NCLEX : Identifying Respiratory Conditions

Study concepts, example questions & explanations for NCLEX

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Example Questions

Example Question #1 : Respiratory Conditions

A client had just undergone a total right knee replacement and has just returned from the operating room. Later that evening, the client suddenly begins to complain of shortness or breath and chest pain on inspiration. The nurse caring for this client further notes the coughing up of blood and that he is sweating profusely.

Which of the following nursing interventions should the nurse perform first? 

Possible Answers:

Place in Fowler's position

Auscultate for breath sounds

Give oxygen

Assess the client's mental status

Draw blood for arterial blood gasses (ABG's)

Correct answer:

Place in Fowler's position

Explanation:

The priority for this client is to ensure a patent airway by placing him the Fowler's or semi upright seated position. Giving oxygen is warranted but will be given after the client is positioned correctly. ABG's would be helpful in this situation but it not the priority. Auscultation of breath sounds and assessment of mental status are not indicated.

Example Question #1 : Identifying Respiratory Conditions

What is the final stage of a pertussis infection?

Possible Answers:

The paroxysmal stage

The post-infectious stage

The convalescent stage

The recovery phase

Correct answer:

The convalescent stage

Explanation:

The final stage of a pertussis infection is known as the convalescent phase. This occurs for 2-6 weeks, after the paroxysmal stage of the disease. During this time coughing decreases, and paroxysms are less severe. The infected individual may experience increased susceptibility to upper and lower respiratory conditions for as much as 6 months after resolution of the infection.

Example Question #2 : Identifying Respiratory Conditions

Which of the following organisms causes whooping cough?

Possible Answers:

Human respiratory syncytial virus (RSV)

Bordetella pertussis 

Haemophilus influenzae 

Klebsiella pneumoniae

Correct answer:

Bordetella pertussis 

Explanation:

Whooping cough, a condition that results in severe paroxysmal coughing fits followed by a long wheezing inspiratory gasp (the "whoop") is caused by the bacteria Bordetella pertussis. Haemophilus influenzae and Klebsiella pneumoniae both commonly cause pneumonia, and RSV is a virus that is frequently implicated in lower respiratory infections of infants and children.

Example Question #4 : Respiratory Conditions

In pertussis, what stage follows the incubation (also known as the catarrhal) stage?

Possible Answers:

The whooping stage

The paroxysmal stage

The convalescent stage

The acute stage

Correct answer:

The paroxysmal stage

Explanation:

After the catarrhal stage, an individual with pertussis will progress into the paroxysmal stage. It's during this stage that they will experience uncontrollable fits of 5-15 forceful coughs, followed by a "whoop" or gasp as they struggle to inhale. The force of these coughs can be such that they can result in vomiting, epistaxis, subconjunctival hemorrhage, or even broken ribs.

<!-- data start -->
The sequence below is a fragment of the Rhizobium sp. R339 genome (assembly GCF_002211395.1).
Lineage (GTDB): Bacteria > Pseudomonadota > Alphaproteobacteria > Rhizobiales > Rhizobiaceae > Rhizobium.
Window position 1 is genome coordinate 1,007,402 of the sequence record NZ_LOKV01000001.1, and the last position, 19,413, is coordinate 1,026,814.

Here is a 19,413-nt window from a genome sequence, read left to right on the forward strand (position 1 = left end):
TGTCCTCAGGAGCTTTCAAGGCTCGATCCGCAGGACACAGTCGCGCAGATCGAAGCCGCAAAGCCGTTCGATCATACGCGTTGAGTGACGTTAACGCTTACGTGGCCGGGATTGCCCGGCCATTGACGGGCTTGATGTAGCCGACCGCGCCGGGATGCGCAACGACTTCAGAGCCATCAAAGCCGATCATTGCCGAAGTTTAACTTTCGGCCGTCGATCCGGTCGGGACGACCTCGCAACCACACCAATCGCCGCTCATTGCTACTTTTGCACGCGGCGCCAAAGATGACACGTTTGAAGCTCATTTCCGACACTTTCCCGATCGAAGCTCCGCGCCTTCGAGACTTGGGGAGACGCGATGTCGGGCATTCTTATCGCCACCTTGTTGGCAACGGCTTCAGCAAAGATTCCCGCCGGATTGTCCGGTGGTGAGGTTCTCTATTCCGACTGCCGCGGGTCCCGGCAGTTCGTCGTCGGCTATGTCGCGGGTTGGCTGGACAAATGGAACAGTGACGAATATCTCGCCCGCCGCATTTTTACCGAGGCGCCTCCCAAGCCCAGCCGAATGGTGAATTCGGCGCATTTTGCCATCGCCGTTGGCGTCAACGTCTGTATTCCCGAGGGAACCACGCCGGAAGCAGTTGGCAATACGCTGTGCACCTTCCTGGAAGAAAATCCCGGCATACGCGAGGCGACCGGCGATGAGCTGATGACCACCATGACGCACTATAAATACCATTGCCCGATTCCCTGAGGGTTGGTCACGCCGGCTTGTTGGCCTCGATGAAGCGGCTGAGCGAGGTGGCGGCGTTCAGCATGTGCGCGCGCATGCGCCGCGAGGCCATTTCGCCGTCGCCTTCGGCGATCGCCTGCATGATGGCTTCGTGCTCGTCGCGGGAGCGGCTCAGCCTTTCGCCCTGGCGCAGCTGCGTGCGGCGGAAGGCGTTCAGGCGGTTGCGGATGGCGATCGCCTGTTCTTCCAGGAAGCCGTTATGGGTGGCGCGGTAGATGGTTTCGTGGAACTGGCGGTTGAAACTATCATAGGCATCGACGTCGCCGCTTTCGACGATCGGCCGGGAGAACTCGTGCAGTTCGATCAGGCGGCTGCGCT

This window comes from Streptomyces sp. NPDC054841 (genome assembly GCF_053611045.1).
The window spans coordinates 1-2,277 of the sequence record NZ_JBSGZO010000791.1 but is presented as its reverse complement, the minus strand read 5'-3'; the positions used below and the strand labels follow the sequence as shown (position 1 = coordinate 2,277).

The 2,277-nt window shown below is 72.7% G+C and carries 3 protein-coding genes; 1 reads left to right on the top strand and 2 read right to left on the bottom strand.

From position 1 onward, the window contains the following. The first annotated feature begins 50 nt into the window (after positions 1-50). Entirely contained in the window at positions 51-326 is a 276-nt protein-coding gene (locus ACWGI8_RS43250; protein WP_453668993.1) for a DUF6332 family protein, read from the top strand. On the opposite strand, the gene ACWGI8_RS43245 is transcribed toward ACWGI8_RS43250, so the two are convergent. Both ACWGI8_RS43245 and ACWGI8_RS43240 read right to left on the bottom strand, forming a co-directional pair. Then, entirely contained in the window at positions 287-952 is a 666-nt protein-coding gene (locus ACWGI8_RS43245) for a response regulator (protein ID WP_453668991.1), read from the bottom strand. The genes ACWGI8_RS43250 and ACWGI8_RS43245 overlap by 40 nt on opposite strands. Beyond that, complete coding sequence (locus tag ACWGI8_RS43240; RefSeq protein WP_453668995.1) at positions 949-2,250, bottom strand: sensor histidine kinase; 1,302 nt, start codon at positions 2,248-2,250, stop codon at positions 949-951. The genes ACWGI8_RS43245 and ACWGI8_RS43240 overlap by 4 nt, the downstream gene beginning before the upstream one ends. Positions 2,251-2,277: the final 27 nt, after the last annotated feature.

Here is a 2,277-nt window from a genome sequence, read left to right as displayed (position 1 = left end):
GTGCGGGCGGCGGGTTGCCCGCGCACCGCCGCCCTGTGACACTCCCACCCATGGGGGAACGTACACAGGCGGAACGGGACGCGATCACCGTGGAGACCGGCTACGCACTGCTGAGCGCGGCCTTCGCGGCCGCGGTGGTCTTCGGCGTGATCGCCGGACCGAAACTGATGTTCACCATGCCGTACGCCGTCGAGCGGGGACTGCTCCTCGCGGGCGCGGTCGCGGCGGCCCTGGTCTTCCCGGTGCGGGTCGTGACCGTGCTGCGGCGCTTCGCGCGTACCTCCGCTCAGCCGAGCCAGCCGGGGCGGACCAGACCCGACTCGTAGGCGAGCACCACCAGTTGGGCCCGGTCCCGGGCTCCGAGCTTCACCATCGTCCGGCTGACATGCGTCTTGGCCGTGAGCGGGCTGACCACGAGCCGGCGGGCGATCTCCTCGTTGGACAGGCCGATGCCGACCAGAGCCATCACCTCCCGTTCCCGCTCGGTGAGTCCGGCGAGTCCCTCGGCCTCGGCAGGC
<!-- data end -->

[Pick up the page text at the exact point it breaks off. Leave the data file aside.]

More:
Example Question #3 : Identifying Respiratory Conditions

How long is the incubation period for pertussis?

Possible Answers:

2-7 days

1-3 weeks

4-6 weeks

2-3 months

Correct answer:

1-3 weeks

Explanation:

The incubation period for pertussis, also known as the catarrhal stage, can last as little as 4 days or as long as 42 days, but a typical period is 1-3 weeks. During this stage the disease looks like a regular upper respiratory infection, with sneezing, mild cough, and runny nose. The infected individual is highly infectious at this time, with bacteria spread by airborne droplets after sneezing or cough. 

Example Question #5 : Respiratory Conditions

You are the nurse taking care of a 40-year old African-American female who complains of fatigue and shortness of breath. Her physical exam is remarkable for erythema nodosum on the bilateral lower extremities. A chest x-ray is performed that demonstrates bilateral hilar infiltrates. She lives and works in a suburb, has not traveled outside of the United States recently, and does not work in a healthcare setting. Which of the following is the most likely diagnosis?

Possible Answers:

Sarcoidosis

Lung cancer

Meningitis

Pharyngitis

Tuberculosis

Correct answer:

Sarcoidosis

Explanation:

The correct answer is "Sarcoidosis." Sarcoidosis is the correct answer as this inflammatory condition is frequently found in African-American women in their 40's who present with fatigue and shortness of breath among other symptoms, who also have erythema nodosum on the lower extremities, and have bilateral hilar infiltrates on chest x-ray. This constellation of findings is highly suggestive of sarcoidosis. Sarcoidosis results in the formation of numerous non-necrotizing granulomas, most commonly found in the lungs, that can play a role in the symptoms experienced by these patients. Other findings suggestive of sarcoidosis include elevated serum calcium levels with normal serum PTH levels.

Tuberculosis can present in a similar manner to sarcoidosis, however given the patient's suburban living environment, lack of a travel history, and lack of healthcare exposure, the likelihood of being exposed to tuberculosis is very low, making sarcoidosis a more likely etiology.

While lung cancer can present as shortness of breath with hilar infiltration in chest x-ray, in a relatively young otherwise healthy patient who also has erythema nodosum and in whom the hilar infiltrates are bilateral, sarcoidosis would be a more likely etiology.

The patient does not have any findings consistent with meningitis (leg rash in meningitis is petechial, not erythema nodosum) or pharyngitis.

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